6. You love IKEA and hear they’re having a huge sale but it ends on Sunday. You hop in the car and make the drive to the store even though you don’t really need any new furniture. Scarcity is prompting you to do something you wouldn’t have done otherwise.
In most of these examples, critical thinking is largely bypassed. When I give a talk or lead a training session I always have people who insist they don’t fall for any of this. I just smile because I know those are typically the people who respond to persuasion attempts the most and their strong reaction is a way to convince themselves they don’t, because it makes them feel as if they’ve lost some freedom of choice and have been duped. But they also miss the point that most of the time people are not trying to take advantage of them. There’s nothing wrong with going to the movie most people want to see or inviting a couple out to dinner because they first invited you to a party. As I noted earlier, the principles of influence generally guide us into good behavior and that’s why we continue to use them “on automatic pilot” so often.If you’re viewing this by email and want to listen to the audio version click here. If you want to leave a comment click here.

Brian, CMCT
Helping You
Learn to Hear “Yes”.

2 replies
  1. Bob Acton
    Bob Acton says:

    Thanks Brian. Good material.

    The notion of automatic thinking or click-whrrr, as Dr. Cialdini says, is a function of both being human and being busy, if not overloaded.

    My interest in focused in the area of leadership and these principles apply to leaders who want to influence their employees, customers, and shareholders. But your post made me wonder about the relative strength of each of these factors.

    I know that some of the factors occur more naturally in a situation, but what if two factors naturally occur, how does one parse out the relative importance of each? For example, if I have a leader who is a clear authority on a topic yet I don't like him…. do the two influence factors wash out?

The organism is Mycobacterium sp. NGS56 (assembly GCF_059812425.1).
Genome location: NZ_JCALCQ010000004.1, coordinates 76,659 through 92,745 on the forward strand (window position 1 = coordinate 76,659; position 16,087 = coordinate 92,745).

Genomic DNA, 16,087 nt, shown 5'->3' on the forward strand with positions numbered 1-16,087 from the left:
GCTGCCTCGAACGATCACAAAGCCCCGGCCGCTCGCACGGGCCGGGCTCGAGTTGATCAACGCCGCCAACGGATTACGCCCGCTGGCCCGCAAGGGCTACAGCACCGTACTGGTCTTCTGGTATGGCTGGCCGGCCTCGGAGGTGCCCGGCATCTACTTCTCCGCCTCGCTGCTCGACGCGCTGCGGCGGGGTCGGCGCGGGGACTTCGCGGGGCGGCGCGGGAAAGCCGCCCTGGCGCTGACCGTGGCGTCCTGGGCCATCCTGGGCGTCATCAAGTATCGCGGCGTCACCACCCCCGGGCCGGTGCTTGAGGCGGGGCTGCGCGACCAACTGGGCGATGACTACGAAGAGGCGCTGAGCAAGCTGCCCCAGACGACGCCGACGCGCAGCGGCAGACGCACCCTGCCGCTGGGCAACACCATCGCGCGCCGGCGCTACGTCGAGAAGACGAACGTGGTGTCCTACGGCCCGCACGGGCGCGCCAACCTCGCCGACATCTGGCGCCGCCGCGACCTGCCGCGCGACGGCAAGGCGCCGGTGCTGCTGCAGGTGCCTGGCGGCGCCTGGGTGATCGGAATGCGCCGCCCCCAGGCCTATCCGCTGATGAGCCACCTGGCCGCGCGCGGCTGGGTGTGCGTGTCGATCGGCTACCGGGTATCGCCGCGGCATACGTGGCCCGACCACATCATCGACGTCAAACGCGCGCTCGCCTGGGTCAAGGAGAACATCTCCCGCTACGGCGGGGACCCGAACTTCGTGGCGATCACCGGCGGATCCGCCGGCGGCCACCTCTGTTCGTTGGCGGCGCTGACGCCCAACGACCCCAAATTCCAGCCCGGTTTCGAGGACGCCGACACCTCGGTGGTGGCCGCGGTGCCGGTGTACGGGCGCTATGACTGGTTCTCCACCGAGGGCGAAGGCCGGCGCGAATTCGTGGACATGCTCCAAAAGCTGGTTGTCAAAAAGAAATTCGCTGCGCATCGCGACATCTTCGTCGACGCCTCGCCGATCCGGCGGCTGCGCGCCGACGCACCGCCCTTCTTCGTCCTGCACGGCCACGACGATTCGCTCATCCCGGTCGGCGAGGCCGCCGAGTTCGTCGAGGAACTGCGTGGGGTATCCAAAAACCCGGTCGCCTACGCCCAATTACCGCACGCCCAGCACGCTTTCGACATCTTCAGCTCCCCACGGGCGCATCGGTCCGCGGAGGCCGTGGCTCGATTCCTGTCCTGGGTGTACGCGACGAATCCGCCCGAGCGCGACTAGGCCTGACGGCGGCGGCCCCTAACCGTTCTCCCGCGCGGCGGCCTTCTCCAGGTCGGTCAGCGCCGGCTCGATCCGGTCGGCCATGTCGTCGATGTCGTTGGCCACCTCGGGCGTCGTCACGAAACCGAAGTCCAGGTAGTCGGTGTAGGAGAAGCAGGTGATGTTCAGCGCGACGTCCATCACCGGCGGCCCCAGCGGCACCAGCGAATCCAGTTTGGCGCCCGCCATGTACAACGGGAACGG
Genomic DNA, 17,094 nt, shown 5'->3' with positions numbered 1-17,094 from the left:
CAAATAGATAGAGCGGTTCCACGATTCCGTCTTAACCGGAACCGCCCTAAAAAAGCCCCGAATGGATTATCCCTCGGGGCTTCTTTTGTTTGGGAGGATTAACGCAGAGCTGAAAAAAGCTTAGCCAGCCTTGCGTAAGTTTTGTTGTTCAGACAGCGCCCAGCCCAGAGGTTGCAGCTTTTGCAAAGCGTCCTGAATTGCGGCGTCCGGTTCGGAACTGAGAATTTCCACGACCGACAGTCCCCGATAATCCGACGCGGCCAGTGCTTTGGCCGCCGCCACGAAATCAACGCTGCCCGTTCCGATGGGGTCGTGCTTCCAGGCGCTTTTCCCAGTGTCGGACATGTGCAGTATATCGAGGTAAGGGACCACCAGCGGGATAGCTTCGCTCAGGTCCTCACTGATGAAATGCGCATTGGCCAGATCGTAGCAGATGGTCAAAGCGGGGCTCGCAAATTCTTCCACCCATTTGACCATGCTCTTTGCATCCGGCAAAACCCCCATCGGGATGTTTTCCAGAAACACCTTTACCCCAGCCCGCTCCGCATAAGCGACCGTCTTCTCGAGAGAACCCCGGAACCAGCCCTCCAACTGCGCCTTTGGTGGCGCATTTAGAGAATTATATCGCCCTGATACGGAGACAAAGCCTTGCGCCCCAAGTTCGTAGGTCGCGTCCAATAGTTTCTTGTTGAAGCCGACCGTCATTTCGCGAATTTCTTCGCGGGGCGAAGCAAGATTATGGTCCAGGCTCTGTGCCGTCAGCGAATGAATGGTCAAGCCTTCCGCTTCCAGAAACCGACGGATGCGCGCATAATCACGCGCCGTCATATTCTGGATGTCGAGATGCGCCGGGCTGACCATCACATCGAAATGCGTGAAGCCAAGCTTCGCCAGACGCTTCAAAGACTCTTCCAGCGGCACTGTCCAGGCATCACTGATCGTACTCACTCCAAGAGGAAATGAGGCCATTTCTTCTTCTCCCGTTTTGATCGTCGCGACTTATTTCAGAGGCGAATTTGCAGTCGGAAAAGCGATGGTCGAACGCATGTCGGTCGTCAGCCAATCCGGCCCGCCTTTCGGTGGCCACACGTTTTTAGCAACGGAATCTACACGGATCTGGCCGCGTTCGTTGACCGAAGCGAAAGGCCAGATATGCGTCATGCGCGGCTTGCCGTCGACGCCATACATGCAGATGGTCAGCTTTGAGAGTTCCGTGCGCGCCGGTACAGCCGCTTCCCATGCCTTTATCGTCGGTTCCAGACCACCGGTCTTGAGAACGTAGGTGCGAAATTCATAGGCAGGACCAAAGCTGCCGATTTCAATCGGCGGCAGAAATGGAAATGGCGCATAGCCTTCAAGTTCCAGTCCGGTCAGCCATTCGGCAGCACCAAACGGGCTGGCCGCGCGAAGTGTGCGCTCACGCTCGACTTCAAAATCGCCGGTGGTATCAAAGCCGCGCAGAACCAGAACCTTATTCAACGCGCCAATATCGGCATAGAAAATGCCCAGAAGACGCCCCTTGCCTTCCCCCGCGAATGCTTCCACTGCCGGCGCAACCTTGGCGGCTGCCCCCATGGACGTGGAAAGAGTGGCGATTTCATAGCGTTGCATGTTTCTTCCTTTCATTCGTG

I think that this kind of situation will cause some conflict within a person and be more likely to stimulate a person to actually think about the situation, rather than simply responding automatically. Then, of course, the direction a person takes may vary depending on a variety of other factors.

    What are your thoughts?


  2. Brian Ahearn
    Brian Ahearn says:

    Great question and there are several ways to look at it.

    Will factors cancel each other out? Not necessarily. In Cialdini’s book Influence he cites a study on the impact of reciprocity and liking. In the study, a man gave subjects a coke then later asked if they would be willing to buy raffle tickets to help their kid. When they liked him they bought but even if they didn’t like him they still bought because of reciprocity. My guess would be, if a principle is very pertinent to a situation it might overwhelm others that don’t seem to be as natural. For example; consensus and authority both apply in times of uncertainty. However, each is stronger at certain times. Consensus is more impacting when it comes to matters of taste and preference whereas authority is the route to go when there’s empirical data that can be used.

    Something else to throw in the mix is personality type. I wrote about this extensively in the summer of 2010. Some principles of influence seem to be more effective with certain personality types. For example; the driver/pragmatic doesn’t seem to be as influenced by liking when compared to consistency or scarcity.

    I encourage you to look at the segment on the right hand side of my blog that has the personality links because when it comes to leading people its important to know them and their personality type. A leader can ask the same thing of two different people using different principles and be more effective than making the same standard request to all followers.

    Does this help?